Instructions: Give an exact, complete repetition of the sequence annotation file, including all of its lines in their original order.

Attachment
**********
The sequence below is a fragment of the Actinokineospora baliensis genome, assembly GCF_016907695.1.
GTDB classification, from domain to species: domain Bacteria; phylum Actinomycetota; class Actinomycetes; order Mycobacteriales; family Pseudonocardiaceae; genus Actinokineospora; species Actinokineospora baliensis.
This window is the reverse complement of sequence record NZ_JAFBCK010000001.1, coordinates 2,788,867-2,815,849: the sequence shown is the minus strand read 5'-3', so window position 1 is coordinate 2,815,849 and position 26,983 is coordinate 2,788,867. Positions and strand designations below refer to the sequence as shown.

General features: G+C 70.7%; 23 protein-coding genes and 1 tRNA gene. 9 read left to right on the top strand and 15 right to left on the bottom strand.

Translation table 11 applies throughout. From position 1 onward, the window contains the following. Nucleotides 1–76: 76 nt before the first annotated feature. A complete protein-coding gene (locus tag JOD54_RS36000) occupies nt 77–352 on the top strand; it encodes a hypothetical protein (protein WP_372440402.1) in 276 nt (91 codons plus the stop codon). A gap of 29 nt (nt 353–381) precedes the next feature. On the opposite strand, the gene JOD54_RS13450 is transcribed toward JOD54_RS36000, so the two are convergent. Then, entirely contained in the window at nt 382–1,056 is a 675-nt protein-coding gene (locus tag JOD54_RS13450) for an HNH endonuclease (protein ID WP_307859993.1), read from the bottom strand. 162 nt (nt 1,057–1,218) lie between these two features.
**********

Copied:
The sequence below is a fragment of the Actinokineospora baliensis genome, assembly GCF_016907695.1.
GTDB classification, from domain to species: domain Bacteria; phylum Actinomycetota; class Actinomycetes; order Mycobacteriales; family Pseudonocardiaceae; genus Actinokineospora; species Actinokineospora baliensis.
This window is the reverse complement of sequence record NZ_JAFBCK010000001.1, coordinates 2,788,867-2,815,849: the sequence shown is the minus strand read 5'-3', so window position 1 is coordinate 2,815,849 and position 26,983 is coordinate 2,788,867. Positions and strand designations below refer to the sequence as shown.

General features: G+C 70.7%; 23 protein-coding genes and 1 tRNA gene. 9 read left to right on the top strand and 15 right to left on the bottom strand.

Translation table 11 applies throughout. From position 1 onward, the window contains the following. Nucleotides 1–76: 76 nt before the first annotated feature. A complete protein-coding gene (locus tag JOD54_RS36000) occupies nt 77–352 on the top strand; it encodes a hypothetical protein (protein WP_372440402.1) in 276 nt (91 codons plus the stop codon). A gap of 29 nt (nt 353–381) precedes the next feature. On the opposite strand, the gene JOD54_RS13450 is transcribed toward JOD54_RS36000, so the two are convergent. Then, entirely contained in the window at nt 382–1,056 is a 675-nt protein-coding gene (locus tag JOD54_RS13450) for an HNH endonuclease (protein ID WP_307859993.1), read from the bottom strand. 162 nt (nt 1,057–1,218) lie between these two features.